The loss of a parent is not something for which you can ever truly prepare. If you recently lost your father, you are undoubtedly going through a period of grief and heightened emotions. Along with working through the emotional aftermath of your loss, you will also be faced with practical and legal issues relating to your father’s death. The administration of your father’s estate, for example, should begin shortly after his death. If your father left behind a Last Will and Testament, that process will begin when the Will is submitted for probate. What happens, however, if you are concerned about the validity of the Will submitted to the court? Can you contest your father’s Will? What considerations should you take into account when deciding to pursue a Will contest? A Carmel probate attorney at Frank & Kraft offers an overview of the requirements for contesting a Will in Indiana.
Do You Have Standing to Contest the Will?
One of the first considerations when discussing a Will contest is whether or not you have “standing” to initiate the litigation. Standing is the legal term that essentially means you have the legal right to bring the action in question. In the case of a Will contest, only “interested” persons have standing. An “interested” person could be a legal heir of the estate, meaning someone who stands to inherit if there was no Will, a beneficiary under the current Will or under a previous Will, or in some cases even a creditor of the estate. It is not only individuals who can contest a Will. A charity or corporation, for example, might even have standing to bring a Will contest. If the decedent is your father, you would be a legal heir to his estate, meaning you do have standing to contest the Will submitted for probate.
Do You Have Grounds for Contesting the Will?
Despite what you may have heard to the contrary, the truth is that you cannot contest a Will without a good, legal, reason to do so. Having standing only gives you the right to initiate a Will contest. You must also have legal grounds on which the Will could be invalidated to move forward with a Will contest. Being unhappy with the inheritance you are set to receive (or not receive) under the terms of the Will does not qualify as a good reason. In Indiana, you must allege, and ultimately prove, one of the following grounds that invalidates the Will:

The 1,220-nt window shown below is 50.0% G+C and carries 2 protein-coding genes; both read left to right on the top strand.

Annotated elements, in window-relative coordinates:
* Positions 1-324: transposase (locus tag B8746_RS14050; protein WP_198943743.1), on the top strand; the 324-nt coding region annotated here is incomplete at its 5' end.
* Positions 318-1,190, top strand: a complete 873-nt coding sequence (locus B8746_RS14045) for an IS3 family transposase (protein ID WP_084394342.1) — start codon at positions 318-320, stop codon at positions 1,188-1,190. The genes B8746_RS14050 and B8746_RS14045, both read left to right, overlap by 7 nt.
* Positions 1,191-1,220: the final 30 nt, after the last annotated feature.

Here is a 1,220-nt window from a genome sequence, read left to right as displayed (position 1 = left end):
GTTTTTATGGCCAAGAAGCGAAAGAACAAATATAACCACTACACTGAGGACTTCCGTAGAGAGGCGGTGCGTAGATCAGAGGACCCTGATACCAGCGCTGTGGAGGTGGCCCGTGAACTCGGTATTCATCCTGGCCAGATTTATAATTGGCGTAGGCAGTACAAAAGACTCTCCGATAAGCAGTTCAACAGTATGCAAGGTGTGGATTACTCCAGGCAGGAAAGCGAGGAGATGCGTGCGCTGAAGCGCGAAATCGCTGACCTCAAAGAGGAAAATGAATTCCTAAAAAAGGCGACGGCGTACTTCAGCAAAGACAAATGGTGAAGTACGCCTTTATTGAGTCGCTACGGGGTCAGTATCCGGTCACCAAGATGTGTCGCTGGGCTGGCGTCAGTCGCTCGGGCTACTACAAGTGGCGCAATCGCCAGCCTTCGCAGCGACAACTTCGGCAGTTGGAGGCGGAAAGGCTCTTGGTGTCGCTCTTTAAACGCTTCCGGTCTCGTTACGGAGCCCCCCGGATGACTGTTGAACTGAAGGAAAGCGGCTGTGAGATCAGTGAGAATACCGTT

- Improper Execution – for a Will to be valid in the State of Indiana, certain procedures must be followed at the time of execution. If those procedures were not followed, the Will could be invalid. In Indiana, the Testator must have been at least 18 years old, and must have properly signed the document in the presence of witnesses.
- Lack of Testamentary Capacity – this is a little more complicated than it sounds. To prove lack of testamentary capacity you must prove that the Testator lacked the ability to understand the value or nature of the assets involved, failed to recognize who should receive those assets, and did not understand the ramifications of creating the Will.
- Undue Influence – this refers to a situation where the Testator was being controlled by another person or influenced by someone to the point that the decisions made in the Will were not their own.
- Fraud – in Indiana, this specifically refers to a situation wherein someone tricked the Testator into signing the Will. For example, if someone put a document in front of the Testator for signature but did not tell the Testator that the document was a Will.
What Happens If I Proceed with a Will Contest?
A Will contest is litigated in much the same way as other types of civil litigation. The Executor of the estate is responsible for defending the Will submitted for probate. Both sides will engage in discovery and likely try to negotiate a settlement in an effort to avoid a costly trial; however, if a settlement is not forthcoming the case will proceed to trial. One important aspect of a Will contest though is that the probate of the estate effectively grinds to a halt while the Will contest is litigated. This is necessary because the outcome of the Will contest determines how the estate is ultimately distributed. If you are successful, the Will is invalidated and the Indiana intestate succession laws will be used to distribute the estate assets unless another valid Will is located. If you are not successful, the Will is declared valid and the probate process resumes using the terms of that Will to distribute the estate assets.
Contact a Carmel Probate Attorney
For more information, please download our FREE estate planning worksheet. If you believe that you have a valid legal reason to contest your father’s Last Will and Testament, contact an experienced Carmel probate attorney at Frank & Kraft by calling (317) 684-1100 to schedule an appointment.
Mr. Kraft assists clients primarily in the areas of estate planning and administration, Medicaid planning, federal and state taxation, real estate and corporate law, bringing the added perspective of an accounting background to his work.